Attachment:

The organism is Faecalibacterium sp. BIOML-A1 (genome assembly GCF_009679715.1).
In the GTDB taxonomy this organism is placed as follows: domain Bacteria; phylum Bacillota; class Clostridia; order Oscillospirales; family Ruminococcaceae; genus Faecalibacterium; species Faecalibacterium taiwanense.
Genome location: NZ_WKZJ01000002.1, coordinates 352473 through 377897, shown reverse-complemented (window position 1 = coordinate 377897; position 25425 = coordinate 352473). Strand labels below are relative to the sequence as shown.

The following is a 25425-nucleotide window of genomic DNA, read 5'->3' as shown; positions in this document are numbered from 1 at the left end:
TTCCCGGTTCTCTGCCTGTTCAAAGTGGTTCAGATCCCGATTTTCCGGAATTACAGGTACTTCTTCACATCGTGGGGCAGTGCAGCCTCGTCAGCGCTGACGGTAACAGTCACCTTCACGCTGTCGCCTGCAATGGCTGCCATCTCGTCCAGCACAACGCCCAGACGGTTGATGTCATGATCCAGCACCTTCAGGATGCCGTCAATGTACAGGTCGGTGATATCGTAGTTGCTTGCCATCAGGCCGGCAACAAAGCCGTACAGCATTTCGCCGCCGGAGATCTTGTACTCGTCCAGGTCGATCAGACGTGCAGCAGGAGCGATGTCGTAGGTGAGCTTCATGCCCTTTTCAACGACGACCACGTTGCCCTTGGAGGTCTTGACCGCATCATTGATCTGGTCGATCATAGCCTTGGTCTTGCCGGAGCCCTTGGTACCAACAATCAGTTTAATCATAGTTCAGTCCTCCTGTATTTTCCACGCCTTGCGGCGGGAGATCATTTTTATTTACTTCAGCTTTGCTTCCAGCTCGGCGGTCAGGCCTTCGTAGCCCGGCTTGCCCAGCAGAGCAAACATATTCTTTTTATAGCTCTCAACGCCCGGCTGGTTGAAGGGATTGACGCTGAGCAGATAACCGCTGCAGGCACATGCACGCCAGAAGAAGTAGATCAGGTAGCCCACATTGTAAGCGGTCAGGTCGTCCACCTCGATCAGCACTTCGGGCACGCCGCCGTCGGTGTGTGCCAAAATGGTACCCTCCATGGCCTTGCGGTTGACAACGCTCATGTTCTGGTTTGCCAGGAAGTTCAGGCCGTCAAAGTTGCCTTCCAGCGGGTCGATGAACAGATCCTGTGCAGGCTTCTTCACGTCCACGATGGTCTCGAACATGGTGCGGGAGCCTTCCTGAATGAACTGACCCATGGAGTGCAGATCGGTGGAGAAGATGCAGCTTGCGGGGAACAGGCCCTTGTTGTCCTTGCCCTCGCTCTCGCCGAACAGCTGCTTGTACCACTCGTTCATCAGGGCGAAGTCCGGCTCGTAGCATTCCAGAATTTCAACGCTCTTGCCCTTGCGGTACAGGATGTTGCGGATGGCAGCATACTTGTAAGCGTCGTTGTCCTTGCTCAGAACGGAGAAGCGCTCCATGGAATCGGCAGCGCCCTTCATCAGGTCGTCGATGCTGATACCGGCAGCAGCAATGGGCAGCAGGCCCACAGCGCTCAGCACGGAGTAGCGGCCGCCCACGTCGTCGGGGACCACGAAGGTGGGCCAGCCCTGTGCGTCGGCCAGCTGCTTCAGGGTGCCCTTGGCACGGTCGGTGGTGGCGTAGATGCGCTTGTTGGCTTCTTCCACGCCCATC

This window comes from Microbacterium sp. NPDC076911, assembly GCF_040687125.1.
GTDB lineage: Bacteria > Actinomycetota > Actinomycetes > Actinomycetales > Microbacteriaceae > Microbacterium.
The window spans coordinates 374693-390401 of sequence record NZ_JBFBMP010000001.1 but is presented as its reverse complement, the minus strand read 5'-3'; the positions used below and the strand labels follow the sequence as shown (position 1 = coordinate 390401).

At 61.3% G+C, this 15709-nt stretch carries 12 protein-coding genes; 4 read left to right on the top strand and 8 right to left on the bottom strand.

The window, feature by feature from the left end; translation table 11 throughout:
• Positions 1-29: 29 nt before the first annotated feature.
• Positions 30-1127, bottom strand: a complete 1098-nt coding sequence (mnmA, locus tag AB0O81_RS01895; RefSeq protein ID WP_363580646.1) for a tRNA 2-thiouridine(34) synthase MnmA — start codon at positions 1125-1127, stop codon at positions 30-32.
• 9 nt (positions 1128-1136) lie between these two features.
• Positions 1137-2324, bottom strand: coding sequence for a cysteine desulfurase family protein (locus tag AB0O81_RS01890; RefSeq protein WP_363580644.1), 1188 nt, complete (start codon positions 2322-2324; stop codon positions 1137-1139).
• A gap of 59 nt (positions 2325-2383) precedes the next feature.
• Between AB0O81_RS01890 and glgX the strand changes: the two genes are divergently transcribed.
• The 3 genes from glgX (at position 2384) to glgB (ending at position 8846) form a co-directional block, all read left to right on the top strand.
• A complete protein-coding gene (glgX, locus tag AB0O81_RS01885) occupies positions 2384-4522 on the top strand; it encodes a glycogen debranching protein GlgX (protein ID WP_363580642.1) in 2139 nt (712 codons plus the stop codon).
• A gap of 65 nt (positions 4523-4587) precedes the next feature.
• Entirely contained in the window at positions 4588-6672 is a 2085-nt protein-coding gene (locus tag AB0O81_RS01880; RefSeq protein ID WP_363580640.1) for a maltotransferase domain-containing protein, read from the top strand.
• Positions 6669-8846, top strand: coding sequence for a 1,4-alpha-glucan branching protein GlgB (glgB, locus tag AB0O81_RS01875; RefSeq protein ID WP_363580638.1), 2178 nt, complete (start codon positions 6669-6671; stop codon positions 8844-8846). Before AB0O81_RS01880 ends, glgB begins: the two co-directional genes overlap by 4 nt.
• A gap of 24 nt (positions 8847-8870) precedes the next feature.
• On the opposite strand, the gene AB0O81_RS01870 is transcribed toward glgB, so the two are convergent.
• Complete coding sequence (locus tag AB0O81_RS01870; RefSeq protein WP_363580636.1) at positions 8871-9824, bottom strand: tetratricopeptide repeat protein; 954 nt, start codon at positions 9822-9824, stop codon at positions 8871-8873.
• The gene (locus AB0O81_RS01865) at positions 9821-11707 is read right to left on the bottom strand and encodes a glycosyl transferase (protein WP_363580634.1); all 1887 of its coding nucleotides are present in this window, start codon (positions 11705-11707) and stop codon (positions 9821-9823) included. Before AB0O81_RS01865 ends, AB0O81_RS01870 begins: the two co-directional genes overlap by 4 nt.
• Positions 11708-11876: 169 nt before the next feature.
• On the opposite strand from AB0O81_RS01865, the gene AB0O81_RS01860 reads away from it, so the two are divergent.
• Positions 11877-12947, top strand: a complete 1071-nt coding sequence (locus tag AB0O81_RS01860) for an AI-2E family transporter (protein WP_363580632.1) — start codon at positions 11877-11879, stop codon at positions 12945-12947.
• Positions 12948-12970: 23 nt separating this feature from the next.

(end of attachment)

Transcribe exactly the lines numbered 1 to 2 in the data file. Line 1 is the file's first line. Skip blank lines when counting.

The organism is Faecalibacterium sp. BIOML-A1 (genome assembly GCF_009679715.1).
In the GTDB taxonomy this organism is placed as follows: domain Bacteria; phylum Bacillota; class Clostridia; order Oscillospirales; family Ruminococcaceae; genus Faecalibacterium; species Faecalibacterium taiwanense.